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Odoardo Beccari, the man who discovered the corpse flower

Odoardo Beccari (1843-1920) might be an unfamiliar name among Sarawakians today but more than 100 years ago he was here in Sarawak documenting our plants.

Originally from Florence, Italy, he went to school in Pisa and Bologna.

After his graduation, Beccari spent his time at Royal Botanic Gardens, Kew.

Odoardo Beccari (Credits: Public Domain).

It was there he met with fellow naturalist Charles Darwin and the first white Rajah of Sarawak James Brooke.

Thanks to his friendship with Brooke, he was able to his spend 3 years in Borneo from 1865 and 1868 .

Odoardo Beccari and Kubah National Park

A view of Kubah waterfall.

Together with another Italian naturalist Giacomo Doria, they travelled extensively throughout Sarawak up to Brunei.

He set up a research hut at the slopes of Mount Matang. Beccari named it Vallombrosa after a Benedictine abbey near his hometown of Florence.

Beccari recorded his experience in his book Wanderings in the great forests of Borneo, travels and researches of a naturalist in Sarawak (1904).

After his stay in Sarawak, Beccari called for preservation of species and conservation of biodiversity in the region.

The Rajah then established a water catchment preserve in Mount Matang which is now part of Kubah National Park.

Apart from Mount Matang, Beccari also visited Peninjau Hill and described many of the plant species there.

Odoardo Beccari and the corpse flower

The world of environmental biologists and naturalists mostly recognised Beccari as the man who discovered the corpse flower.

He was the first one who scientifically described the plant in 1878 during his stay in Sumatra.

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The corpse flower or its scientific name Amorphophallus titanium is considered the world’s largest unbranched inflorescence.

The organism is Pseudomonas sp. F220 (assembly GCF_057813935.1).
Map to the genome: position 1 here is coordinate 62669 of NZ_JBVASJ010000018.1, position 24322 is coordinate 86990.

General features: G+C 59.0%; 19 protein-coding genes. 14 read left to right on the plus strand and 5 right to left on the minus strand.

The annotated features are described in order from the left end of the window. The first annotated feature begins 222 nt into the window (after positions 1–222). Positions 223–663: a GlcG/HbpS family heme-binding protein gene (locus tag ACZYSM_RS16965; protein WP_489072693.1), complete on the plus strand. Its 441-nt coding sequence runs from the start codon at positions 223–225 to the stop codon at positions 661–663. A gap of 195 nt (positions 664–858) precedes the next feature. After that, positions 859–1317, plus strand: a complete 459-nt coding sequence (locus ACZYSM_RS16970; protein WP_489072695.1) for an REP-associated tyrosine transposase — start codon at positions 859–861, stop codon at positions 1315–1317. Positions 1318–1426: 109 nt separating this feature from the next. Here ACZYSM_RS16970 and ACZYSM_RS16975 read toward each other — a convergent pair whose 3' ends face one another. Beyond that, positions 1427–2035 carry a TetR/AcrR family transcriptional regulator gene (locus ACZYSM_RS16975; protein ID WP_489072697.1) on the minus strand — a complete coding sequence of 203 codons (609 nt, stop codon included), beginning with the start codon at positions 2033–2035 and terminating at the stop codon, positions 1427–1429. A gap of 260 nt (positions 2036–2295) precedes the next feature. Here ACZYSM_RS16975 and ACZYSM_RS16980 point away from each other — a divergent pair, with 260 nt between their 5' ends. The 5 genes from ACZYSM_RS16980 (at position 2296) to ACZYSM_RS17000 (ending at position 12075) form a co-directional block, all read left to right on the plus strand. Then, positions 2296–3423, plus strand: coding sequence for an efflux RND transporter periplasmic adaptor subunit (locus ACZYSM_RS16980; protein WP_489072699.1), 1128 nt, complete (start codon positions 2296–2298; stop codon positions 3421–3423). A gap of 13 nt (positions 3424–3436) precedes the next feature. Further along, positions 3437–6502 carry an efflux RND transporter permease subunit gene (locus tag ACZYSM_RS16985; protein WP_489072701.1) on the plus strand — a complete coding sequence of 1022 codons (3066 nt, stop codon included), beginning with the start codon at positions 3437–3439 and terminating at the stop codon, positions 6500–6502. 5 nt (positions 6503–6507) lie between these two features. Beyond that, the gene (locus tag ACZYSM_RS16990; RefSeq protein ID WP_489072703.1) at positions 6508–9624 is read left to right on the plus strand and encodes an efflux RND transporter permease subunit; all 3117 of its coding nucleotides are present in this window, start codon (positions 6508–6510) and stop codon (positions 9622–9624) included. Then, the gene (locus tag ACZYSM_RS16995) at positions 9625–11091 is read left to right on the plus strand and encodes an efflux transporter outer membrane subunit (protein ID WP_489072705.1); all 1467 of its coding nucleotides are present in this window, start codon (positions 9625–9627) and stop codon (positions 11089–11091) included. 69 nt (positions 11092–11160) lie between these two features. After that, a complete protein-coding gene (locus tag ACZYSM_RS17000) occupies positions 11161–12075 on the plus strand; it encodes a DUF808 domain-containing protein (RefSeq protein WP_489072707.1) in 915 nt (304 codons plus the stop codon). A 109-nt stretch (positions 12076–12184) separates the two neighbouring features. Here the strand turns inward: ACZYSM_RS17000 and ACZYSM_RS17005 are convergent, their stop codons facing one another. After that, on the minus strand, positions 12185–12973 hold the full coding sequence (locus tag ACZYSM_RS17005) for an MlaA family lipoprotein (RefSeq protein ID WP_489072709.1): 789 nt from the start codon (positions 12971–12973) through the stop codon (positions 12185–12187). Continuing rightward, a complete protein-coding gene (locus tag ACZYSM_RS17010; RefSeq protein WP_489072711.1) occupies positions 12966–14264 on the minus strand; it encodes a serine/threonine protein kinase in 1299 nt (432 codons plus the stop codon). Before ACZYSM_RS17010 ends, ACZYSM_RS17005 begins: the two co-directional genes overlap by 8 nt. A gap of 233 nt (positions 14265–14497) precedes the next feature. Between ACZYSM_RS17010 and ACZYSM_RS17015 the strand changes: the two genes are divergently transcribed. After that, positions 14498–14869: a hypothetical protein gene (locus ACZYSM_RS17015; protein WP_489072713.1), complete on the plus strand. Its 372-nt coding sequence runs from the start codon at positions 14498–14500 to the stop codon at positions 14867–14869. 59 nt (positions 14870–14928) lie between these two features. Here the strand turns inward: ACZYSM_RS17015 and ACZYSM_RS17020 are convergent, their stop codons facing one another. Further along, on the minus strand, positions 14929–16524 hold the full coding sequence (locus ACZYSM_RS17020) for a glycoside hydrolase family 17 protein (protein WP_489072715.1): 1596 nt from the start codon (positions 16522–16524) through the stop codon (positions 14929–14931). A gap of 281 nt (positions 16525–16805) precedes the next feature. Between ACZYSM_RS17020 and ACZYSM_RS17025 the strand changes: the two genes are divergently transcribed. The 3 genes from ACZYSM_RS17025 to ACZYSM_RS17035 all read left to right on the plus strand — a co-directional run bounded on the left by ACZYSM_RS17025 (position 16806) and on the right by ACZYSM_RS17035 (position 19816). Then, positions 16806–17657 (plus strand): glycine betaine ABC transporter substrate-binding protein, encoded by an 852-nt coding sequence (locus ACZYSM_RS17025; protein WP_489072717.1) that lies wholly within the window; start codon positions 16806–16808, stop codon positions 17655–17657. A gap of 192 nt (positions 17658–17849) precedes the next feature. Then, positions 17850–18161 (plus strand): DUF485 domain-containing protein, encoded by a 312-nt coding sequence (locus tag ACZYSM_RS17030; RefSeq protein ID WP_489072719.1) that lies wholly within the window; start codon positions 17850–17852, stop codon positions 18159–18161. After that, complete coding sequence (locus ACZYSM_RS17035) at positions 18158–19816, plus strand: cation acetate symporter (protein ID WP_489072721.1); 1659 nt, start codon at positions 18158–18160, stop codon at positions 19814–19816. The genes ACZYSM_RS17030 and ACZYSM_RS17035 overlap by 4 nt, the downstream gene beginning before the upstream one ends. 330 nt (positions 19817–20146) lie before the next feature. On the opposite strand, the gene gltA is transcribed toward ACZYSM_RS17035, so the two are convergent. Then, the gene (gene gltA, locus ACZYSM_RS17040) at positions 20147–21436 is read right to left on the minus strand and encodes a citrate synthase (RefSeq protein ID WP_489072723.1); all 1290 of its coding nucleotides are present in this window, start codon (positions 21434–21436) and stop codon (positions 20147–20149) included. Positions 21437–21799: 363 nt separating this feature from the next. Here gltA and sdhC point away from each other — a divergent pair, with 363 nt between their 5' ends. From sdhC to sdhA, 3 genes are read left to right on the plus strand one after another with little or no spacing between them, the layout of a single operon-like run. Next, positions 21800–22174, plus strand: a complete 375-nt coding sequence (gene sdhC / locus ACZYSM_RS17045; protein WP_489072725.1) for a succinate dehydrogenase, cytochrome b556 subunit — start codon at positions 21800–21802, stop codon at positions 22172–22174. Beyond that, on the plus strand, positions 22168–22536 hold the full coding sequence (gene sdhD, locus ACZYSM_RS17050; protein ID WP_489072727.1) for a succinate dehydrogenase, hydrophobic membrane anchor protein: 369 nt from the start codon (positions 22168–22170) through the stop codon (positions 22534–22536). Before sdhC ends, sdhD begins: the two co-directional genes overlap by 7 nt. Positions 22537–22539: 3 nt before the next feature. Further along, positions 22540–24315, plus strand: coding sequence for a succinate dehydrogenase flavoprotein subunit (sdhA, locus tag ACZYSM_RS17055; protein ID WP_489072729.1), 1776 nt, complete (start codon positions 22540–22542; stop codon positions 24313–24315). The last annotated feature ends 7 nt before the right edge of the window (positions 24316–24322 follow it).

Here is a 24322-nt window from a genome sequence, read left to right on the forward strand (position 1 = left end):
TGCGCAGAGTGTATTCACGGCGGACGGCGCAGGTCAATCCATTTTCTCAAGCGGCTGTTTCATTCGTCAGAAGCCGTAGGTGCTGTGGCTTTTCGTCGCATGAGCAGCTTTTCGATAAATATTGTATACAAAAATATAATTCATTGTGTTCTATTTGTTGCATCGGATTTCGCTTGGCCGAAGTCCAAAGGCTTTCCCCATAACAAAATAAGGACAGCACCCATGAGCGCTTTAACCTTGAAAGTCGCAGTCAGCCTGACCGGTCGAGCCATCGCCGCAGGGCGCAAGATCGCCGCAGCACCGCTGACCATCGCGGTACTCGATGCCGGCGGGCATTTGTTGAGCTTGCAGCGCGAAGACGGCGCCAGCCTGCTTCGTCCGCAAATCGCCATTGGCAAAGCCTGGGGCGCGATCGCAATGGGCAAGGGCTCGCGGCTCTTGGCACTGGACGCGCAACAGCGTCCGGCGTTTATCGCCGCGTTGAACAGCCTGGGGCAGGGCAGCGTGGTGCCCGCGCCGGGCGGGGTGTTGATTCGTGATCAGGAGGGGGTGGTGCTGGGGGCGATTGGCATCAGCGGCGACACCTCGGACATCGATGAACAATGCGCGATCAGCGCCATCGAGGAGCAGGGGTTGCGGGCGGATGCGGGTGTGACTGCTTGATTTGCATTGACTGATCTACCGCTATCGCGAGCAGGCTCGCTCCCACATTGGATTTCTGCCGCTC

The plant is called bunga bangkai in Malay which means “corpse flower” due to its rotting smell.

A rediscovery after 150 years

In 2017, Beccari made headlines in scientific magazines after more than 100 years of his death.

The story went that in 1866, he discovered Thismia neptunis in the mountains of Matang.

Endemic to Malaysia, the plant is a myco-heterotroph, meaning it obtains nutrients through a parasitic relationship with fungi.

A screenshot of Beccari’s Wanderings in the great forests of Borneo, travels and researches of a naturalist in Sarawak (1904) describing Thismia neptunis.

Beccari then formally described the plant a few years later in 1878. Since nobody had ever seen it, it was thought that the plant had become extinct.

That was the case until January 2017, a group of researchers from the Czech Republic took a photograph of it in the same region where Beccari found it more than a century ago.

Perhaps the reason why this plant is difficult to spot is the fact that it doesn’t bloom every year.

And when it finally does, the flower appears above the soil only for a few weeks.

On top of that, Thismia neptunis actually lives underground.

In 2013, Sarawak Forestry Corporation organised a “Vallombrosa Walk” taking visitors to Beccari’s field station Vallombrosa or at least what was left of it.

The walk also took visitors to the remnants of two temples and a chapel built during Beccari’s time in the area.

Reportedly, a Dayak hunter named Abi Bengali stumbled upon the ruin of one of the temples in 1960.

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Since then, there were no information on how to visit Vallombrosa published or no news of any efforts to preserve the area.

Nonetheless, interested visitors can view his botanical collection at Museo di Storia Naturale di Firenze and University of Florence as well as his travel notes at Museo Galileo in Italy.

Patricia Hului
Patricia Hului is a Kayan who wants to live in a world where you can eat whatever you want and not gain weight. She grew up in Bintulu, Sarawak and graduated from the University Malaysia Sabah with a degree in Marine Science. She worked for The Borneo Post SEEDS, which is now defunct. When she's not writing, you can find her in a studio taking belly dance classes, hiking up a hill or browsing through Pinterest. Follow her on Instagram at @patriciahului, Facebook at Patricia Hului at Kajomag.com or Twitter at @patriciahului.
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